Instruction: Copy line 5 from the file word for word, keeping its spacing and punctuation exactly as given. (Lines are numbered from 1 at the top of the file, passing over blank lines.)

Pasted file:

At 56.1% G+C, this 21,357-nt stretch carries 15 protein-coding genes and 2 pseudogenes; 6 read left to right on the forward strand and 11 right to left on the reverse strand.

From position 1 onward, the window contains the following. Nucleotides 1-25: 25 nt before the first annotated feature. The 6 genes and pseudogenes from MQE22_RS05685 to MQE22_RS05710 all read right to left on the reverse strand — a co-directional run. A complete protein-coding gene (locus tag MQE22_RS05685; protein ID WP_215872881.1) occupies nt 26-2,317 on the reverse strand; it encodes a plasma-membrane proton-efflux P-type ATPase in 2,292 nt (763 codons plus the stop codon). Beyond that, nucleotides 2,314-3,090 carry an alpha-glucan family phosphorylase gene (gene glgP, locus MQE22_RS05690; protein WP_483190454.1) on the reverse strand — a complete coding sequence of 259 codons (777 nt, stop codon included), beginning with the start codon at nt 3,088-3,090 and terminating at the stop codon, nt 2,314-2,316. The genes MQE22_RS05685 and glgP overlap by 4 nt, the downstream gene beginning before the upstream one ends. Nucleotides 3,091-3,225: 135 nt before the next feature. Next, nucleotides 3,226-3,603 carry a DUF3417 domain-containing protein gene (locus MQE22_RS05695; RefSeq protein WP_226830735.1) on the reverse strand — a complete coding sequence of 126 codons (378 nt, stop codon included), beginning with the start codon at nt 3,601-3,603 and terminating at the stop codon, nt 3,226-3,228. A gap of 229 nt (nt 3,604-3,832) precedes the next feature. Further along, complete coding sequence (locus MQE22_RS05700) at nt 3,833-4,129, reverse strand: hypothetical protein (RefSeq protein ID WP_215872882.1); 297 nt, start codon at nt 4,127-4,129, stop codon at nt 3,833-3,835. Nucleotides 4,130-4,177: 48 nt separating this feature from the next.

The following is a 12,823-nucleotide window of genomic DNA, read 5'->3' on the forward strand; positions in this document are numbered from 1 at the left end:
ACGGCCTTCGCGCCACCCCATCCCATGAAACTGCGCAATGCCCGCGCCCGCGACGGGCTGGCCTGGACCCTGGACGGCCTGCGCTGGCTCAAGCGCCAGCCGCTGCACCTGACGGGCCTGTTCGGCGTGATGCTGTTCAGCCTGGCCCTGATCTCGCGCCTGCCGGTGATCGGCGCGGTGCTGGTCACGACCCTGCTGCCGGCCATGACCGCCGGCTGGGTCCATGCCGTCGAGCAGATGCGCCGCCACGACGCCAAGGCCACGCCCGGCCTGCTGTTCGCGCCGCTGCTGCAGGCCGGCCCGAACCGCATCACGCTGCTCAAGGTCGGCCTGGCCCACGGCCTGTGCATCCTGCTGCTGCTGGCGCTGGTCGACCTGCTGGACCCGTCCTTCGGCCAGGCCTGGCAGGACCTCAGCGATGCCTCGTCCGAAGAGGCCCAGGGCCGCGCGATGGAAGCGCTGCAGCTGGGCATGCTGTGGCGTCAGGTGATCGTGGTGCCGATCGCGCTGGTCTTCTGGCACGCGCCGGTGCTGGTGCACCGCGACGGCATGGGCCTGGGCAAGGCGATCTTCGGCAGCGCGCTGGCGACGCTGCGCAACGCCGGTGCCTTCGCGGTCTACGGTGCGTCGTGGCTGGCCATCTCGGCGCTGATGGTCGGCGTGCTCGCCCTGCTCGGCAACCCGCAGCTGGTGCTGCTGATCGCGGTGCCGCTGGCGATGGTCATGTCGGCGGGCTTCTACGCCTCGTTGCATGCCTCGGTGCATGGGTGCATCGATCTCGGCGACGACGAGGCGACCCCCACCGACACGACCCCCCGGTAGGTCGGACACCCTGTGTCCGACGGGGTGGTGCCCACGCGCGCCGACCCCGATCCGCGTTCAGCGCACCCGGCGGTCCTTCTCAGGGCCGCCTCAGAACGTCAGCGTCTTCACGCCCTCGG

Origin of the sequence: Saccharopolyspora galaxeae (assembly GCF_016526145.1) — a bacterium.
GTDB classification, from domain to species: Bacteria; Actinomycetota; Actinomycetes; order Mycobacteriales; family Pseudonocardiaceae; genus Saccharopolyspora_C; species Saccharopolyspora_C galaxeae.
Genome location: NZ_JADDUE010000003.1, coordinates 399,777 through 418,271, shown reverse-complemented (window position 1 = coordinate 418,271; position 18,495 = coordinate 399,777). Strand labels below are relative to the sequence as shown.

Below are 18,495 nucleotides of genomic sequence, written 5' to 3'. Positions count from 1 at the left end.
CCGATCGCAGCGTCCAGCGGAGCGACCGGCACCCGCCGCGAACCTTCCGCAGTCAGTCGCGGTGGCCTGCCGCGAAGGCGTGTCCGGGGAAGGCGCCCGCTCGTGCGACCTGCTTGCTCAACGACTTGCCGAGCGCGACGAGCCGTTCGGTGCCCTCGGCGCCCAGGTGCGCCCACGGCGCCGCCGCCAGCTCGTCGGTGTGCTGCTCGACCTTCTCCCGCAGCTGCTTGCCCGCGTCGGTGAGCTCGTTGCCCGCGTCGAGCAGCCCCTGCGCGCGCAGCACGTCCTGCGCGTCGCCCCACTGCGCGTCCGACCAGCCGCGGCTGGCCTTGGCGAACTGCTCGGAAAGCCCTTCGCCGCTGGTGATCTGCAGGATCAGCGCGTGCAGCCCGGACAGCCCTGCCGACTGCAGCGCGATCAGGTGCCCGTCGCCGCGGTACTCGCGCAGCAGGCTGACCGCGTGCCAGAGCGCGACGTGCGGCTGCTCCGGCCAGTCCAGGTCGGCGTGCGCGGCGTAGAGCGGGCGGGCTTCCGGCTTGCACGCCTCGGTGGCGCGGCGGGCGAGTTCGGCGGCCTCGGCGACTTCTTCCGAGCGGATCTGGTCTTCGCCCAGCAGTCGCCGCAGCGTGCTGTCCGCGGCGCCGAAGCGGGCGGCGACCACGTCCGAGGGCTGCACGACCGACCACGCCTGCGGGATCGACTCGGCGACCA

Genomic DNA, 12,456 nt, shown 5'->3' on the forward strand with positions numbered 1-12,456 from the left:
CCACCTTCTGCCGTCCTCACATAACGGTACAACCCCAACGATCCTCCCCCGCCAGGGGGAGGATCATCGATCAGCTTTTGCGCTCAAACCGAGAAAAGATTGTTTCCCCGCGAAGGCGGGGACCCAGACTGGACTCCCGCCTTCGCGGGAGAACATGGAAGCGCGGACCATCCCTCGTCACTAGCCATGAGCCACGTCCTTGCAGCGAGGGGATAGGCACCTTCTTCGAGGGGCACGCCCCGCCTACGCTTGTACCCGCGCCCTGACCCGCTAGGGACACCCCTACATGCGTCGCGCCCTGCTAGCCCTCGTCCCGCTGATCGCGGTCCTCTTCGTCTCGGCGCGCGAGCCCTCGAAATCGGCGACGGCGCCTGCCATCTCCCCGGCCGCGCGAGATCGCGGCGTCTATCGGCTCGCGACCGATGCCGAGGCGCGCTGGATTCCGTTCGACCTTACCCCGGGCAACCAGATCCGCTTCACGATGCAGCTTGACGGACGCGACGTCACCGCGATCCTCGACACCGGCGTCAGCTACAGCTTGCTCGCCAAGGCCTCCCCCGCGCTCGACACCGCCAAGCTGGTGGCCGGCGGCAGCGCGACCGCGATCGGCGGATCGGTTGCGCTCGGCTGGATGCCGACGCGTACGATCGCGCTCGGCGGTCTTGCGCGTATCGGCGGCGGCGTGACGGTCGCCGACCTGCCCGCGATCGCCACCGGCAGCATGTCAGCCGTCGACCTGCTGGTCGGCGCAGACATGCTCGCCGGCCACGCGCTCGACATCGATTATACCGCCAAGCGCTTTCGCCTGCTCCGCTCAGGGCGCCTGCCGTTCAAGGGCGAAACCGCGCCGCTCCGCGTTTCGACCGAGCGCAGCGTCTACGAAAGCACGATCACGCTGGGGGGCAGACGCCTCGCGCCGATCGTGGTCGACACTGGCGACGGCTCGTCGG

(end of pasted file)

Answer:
Origin of the sequence: Saccharopolyspora galaxeae (assembly GCF_016526145.1) — a bacterium.